• Proopiomelanocortin interference in the measurement of adrenocorticotrophic hormone: a United Kingdom National External Quality Assessment Service study.

      Monaghan, Phillip J; Kyriacou, Angelos; Sturgeon, C; Davies, A; Trainer, Peter J; White, A; Higham, Claire E; The Christie Pathology Partnership Department of Endocrinology, The Christie NHS Foundation Trust, Manchester, M20 4BX, UK (2016-06-03)
      It is recognized that measurement of ACTH-precursor peptides including proopiomelanocortin (POMC) has clinical utility in identifying the aetiology of Cushing's syndrome. Recent data have also demonstrated cross-reactivity of POMC in ACTH immunoassays used in clinical laboratories. The aim of this study was to assess the cross-reactivity of POMC in the main commercial immunoassays for ACTH and to survey the awareness of laboratory professionals to this potential interference.
    • Prophylactic cranial irradiation (PCI), hippocampal avoidance (HA) whole brain radiotherapy (WBRT) and stereotactic radiosurgery (SRS) in small cell lung cancer (SCLC): Where do we stand?

      Crockett, Cathryn; Belderbos, J.; Levy, A.; McDonald, F.; Le Péchoux, C.; Faivre-Finn, Corinne; Radiotherapy Related Research, The Christie NHS Foundation Trust, Manchester, United Kingdom (2021)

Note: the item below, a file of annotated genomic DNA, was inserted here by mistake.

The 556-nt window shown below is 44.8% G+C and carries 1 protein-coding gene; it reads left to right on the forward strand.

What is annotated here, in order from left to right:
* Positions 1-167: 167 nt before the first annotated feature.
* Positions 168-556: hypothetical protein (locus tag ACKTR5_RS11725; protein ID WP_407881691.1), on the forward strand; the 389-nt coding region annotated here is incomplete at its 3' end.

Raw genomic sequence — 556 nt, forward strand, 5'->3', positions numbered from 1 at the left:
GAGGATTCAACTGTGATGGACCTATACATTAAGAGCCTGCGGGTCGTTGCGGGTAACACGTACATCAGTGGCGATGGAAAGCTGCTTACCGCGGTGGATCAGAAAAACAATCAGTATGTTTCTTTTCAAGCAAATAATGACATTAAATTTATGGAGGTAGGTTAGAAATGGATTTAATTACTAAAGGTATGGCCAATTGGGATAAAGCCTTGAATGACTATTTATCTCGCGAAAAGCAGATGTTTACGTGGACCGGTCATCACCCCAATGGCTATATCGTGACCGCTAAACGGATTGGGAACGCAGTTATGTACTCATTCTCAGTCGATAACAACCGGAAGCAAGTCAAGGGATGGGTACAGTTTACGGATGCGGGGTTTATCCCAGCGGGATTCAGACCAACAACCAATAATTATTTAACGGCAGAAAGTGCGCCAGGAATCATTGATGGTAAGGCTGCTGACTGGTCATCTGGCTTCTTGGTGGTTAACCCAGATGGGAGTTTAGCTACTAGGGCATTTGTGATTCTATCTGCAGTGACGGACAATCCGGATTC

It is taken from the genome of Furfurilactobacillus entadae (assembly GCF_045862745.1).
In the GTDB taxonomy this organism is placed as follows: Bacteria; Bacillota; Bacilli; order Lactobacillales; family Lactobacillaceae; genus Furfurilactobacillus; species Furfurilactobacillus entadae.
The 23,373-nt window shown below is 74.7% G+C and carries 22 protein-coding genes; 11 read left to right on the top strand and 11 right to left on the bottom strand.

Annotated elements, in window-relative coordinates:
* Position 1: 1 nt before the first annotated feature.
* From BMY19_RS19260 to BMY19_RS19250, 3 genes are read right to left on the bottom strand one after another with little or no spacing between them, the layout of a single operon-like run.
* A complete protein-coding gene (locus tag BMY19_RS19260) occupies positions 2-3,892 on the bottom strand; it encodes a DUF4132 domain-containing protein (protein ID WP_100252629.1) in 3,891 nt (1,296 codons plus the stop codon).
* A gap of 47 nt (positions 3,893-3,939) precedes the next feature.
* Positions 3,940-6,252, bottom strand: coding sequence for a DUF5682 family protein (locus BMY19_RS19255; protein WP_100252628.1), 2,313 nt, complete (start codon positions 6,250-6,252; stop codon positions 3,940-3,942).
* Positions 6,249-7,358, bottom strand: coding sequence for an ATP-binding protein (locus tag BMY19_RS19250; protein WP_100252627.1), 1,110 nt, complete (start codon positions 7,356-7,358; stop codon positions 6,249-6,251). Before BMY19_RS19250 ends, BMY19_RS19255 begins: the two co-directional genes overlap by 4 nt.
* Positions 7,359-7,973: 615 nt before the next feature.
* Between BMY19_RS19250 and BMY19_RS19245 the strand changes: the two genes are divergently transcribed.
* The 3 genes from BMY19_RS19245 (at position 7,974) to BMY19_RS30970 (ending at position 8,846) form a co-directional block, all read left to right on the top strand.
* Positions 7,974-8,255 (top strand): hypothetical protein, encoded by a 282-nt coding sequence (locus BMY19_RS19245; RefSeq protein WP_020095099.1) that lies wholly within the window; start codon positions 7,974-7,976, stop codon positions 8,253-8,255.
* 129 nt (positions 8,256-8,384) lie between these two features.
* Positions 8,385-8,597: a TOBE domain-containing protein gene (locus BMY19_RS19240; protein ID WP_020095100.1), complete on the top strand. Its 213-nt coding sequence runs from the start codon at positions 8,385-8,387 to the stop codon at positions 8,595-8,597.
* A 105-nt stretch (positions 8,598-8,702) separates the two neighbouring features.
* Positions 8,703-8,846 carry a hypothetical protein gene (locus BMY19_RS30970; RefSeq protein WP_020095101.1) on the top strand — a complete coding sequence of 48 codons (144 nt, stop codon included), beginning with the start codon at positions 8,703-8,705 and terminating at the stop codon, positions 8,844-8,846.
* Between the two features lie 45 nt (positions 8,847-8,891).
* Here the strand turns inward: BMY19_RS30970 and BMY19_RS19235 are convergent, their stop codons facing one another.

Small cell lung cancer (SCLC) is an aggressive form of lung cancer associated with an increased risk of develping brain metastases (BM), which are a significant cause of morbidity and mortality. Prophylactic cranial irradiation (PCI) was first introduced in the 1970s with the aim of reducing BM incidence and improving survival and quality of life (QoL). Prospective clinical trials and meta-analyses have demonstrated its effectiveness in reducing BM incidence and improving survival, across all stages of the disease following response to induction chemotherapy. Despite its long history, "unknowns" surrounding PCI use still exist and there are particular subgroups of patients for which its use remains controversial. PCI is known to cause neurocognitive toxicity which can have a significant impact on a patient's QoL. Strategies to minimise this, including the use of hippocampal avoidance radiotherapy techniques, neuroprotective drugs and stereotactic radiosurgery in place of whole brain radiotherapy for the treatment of BM, are under evaluation. This review offers a summary of the key PCI trials published to date and the current treatment recommendations based on available evidence. It also discusses the key questions being addressed in ongoing clinical trials and highlights others where there is currently a knowledge gap and therefore where further data are urgently required.